This dramatic shift in how we think about guns isn’t the handiwork of the NRA. It’s a function of how American society has evolved and what America thinks and believes about violence, crime and serlf-defense. Until and unless organizations like Third Way acknowledge and understand what this means, casting the NRA as the bogey-man preventing gun control won’t accomplish a thing.

 

 

Gun-nut Nation Better Come Up With A Better Rant Than What Nugent Said.

If nothing else, the emergence of a national gun-control movement led by a bunch of high school students has not only forced the pro-gun cabal into a defensive mode, but raises the possibility that the NRA’s cherished ‘good guy with a gun’ mantra may finally be running out of steam. And who among the ‘good guys’ has been more vocal in promoting the pro-gun anthem than Ted Nugent, who took a shot at the Parkland kids by calling them ‘mushy-brained children’ who have been ‘fed lies’ by the usual liberal, moneyed types, you know, Soros, Bloomberg, et. al.

nugent1              After the 2016 election I wondered how alt-right attack dogs like Palin, Nugent, Loesch, Hannity, Rush and Coulter would adjust to defending, rather than verbally assaulting the status quo. Because no matter how many times Schmuck-o Trump pretends he’s ‘cleaning the swamp,’ he now represents the Beltway crowd and he can only survive by making deals which means giving up something for everything he gets. And don’t think the NRA and their noisemakers aren’t sitting in Fairfax wondering what they’ll do if the Congress turns blue later this year and Trump has to strike some kind of deal over guns.

I happen to think that Ted Nugent is a genius when it comes to writing lyrics for his songs. I also think he’s pretty smart for having figured out how to sustain a musical career by occasionally saying extreme and crazy things that other artists and public figures would never dare say. Am I accusing Ted of using his celebrity status to promote himself both on and off-stage? He’s certainly not the only entertainer to mix politics and show-biz by appealing to a following that will respond to both. After all, Joan Baez just announced a new concert tour by spending several days with ‘more than two hundred Indian tribes who have gathered to oppose the construction of the Dakota Access pipeline.’

I hate to break it to Ted, but if the best he can come up with for criticizing the Parkland kids is the idea that they are being ‘fed lies’ by the gun-grabbing crowd, he won’t get much traction from this rant. Because what makes this moment so different from every previous effort to use a rampage shooting to spread the gun-control gospel is that Emma Gonzalez and David Hogg don’t have a friend in the Oval Office on whom they can lean. And there’s an old rule in military strategy which says you can’t come up with an effective way to deal with the enemy unless the enemy is right in the middle of your sights.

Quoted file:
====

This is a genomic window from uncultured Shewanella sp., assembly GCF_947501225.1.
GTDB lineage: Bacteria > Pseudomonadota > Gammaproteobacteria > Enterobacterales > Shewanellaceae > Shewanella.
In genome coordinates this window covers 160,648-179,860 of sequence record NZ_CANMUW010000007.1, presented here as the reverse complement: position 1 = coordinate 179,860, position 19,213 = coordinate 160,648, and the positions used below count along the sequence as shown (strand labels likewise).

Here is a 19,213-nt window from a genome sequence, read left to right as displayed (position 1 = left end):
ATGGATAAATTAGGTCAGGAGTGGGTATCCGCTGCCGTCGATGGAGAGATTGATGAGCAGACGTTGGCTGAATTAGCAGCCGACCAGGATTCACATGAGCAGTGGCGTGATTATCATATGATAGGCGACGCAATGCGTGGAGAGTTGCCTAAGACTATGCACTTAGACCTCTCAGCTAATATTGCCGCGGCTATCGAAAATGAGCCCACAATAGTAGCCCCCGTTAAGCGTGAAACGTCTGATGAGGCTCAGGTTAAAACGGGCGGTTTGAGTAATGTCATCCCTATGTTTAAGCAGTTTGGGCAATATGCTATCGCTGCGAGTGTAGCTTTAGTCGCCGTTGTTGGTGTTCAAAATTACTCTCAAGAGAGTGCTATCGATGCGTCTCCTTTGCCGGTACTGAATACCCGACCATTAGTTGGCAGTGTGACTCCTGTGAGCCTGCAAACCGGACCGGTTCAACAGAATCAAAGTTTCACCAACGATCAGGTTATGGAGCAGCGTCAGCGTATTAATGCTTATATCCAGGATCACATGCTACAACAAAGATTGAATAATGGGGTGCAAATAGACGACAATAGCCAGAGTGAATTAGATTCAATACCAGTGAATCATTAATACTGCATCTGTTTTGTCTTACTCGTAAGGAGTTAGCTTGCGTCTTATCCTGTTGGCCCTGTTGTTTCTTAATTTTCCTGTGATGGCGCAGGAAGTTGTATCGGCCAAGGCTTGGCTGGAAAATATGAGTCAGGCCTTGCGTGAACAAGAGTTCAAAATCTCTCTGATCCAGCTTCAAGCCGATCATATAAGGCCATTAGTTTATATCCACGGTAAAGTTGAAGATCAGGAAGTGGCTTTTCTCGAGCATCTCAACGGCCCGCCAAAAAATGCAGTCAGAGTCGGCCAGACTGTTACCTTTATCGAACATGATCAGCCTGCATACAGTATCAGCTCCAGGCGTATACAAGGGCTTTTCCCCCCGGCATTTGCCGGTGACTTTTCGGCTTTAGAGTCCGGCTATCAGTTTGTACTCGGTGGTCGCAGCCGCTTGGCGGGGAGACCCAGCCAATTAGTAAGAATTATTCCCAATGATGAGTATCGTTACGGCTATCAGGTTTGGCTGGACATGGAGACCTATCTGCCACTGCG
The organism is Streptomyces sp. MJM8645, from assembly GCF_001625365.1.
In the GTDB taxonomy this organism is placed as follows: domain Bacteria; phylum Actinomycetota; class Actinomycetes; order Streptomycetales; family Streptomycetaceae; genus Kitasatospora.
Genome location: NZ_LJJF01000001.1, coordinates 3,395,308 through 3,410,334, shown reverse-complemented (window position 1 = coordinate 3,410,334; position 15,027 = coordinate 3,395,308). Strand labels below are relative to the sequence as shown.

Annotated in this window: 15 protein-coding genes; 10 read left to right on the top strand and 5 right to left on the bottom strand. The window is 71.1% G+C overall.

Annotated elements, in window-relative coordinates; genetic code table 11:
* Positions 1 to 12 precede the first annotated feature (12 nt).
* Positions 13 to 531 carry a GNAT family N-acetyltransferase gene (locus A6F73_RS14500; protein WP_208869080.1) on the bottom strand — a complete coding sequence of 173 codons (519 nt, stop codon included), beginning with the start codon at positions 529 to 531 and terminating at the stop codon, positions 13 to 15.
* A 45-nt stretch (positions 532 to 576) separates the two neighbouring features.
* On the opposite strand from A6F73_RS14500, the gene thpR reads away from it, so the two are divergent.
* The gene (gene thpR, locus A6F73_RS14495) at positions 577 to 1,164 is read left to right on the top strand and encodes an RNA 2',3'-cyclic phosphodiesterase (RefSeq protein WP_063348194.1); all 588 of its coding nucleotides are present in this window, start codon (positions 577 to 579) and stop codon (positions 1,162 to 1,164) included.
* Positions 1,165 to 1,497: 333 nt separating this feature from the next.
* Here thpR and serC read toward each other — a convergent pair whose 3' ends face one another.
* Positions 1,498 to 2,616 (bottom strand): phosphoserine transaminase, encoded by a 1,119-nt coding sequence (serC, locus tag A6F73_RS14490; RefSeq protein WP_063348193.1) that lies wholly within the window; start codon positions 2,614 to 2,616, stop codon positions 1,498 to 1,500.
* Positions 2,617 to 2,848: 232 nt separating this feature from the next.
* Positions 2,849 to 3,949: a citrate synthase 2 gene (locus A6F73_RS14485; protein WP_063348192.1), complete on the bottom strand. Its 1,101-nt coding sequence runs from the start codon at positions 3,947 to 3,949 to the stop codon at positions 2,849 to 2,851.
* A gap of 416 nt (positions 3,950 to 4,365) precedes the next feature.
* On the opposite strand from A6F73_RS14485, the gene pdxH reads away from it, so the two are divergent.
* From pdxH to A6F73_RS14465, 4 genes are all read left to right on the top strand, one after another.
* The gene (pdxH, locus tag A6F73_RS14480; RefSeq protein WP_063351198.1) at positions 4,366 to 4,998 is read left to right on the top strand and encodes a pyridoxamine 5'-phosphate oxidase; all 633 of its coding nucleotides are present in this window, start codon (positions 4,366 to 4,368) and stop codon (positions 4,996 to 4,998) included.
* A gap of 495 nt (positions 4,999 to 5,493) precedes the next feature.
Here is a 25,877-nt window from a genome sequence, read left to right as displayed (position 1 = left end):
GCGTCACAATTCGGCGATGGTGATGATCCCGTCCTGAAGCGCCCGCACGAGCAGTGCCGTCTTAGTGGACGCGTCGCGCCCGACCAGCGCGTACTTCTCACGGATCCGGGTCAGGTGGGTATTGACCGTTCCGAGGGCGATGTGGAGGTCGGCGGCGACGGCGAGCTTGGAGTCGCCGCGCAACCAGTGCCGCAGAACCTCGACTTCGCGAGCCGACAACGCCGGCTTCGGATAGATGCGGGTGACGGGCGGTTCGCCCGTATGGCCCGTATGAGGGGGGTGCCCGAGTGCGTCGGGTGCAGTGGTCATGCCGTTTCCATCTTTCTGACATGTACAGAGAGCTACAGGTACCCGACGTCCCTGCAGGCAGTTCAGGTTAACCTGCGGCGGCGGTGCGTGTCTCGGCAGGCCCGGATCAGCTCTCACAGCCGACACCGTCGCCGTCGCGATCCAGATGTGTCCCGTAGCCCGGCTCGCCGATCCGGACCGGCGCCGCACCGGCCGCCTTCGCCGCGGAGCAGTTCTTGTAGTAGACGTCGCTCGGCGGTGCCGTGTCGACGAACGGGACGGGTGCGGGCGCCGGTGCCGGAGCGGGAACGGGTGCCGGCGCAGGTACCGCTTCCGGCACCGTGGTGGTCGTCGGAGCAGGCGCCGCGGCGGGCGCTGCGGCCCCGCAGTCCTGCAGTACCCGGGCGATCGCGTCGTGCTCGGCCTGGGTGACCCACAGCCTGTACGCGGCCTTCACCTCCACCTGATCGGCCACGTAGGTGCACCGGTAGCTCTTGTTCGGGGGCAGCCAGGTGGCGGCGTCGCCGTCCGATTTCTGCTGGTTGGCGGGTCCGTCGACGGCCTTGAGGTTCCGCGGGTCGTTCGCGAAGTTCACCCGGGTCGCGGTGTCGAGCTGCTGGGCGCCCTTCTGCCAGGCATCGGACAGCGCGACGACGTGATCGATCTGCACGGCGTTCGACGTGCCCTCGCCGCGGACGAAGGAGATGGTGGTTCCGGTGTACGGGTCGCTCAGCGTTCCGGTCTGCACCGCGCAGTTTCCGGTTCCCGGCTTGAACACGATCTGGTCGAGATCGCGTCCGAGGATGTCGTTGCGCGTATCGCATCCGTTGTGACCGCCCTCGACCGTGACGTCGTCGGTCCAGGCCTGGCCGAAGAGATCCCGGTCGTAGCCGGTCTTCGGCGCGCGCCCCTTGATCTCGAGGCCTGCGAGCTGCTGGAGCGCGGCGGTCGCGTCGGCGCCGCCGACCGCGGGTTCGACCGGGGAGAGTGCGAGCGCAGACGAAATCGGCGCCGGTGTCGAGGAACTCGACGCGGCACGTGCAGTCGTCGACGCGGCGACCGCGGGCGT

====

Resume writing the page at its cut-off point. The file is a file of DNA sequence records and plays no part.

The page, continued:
When Wayne-o went on national television a week after Sandy Hook and blabbed on and on about ‘good guys with guns,’ he wasn’t trying to besmirch the parents from Newtown, he was reminding the faithful that these parents had been invited to the White House by Gun-Grabber Number One. But what can the boys from Fairfax say when the guy whose political campaign cost them thirty million sits there respectfully listening to the Parkland kids and then issues a statement commending these same kids for their ‘courage’ in marching against guns?

When Schmuck-o Trump showed up at the 2016 NRA show I knew right then that the NRA might have made a tremendous mistake. Because you don’t spend eight years selling the idea that ‘gun rights’ can only be threatened by a liberal President when the guy you decide to back has a long history of being less than enamored about guns.

I’m not saying that Trump wasn’t a clear alternative to Hillary who would have made a new gun law a priority if she had won the gold ring. What I am saying is that the Gun-nut Gang and its acolytes like Ted Nugent better come up with a narrative that goes beyond accusing some high school students of being ‘dupes’ or ‘pawns’ in the national debate about guns. Because if nothing else, these kids witnessed first-hand a rampage shooting, and for all his tough talk, Motor City Ted’s career can’t compete with that.

Wishing Everyone a Peaceful and Joyous Easter!

 

 

No Matter Why You Use A Gun, It’s Still Gun Violence.

skidspring

Yesterday I wrote a column pointing out that for the very first time in my lifetime (and I was born in 1944,) the gun-control movement finds itself on a level playing field with the other side. If anything, the field may even be tilted a bit in the favor of gun control.  Why do I say that? Because it’s pretty hard to convince the mainstream that these high school kids from Parkland are just a bunch of dupes being fed this lie and that lie by the Bloomberg-Soros cabal.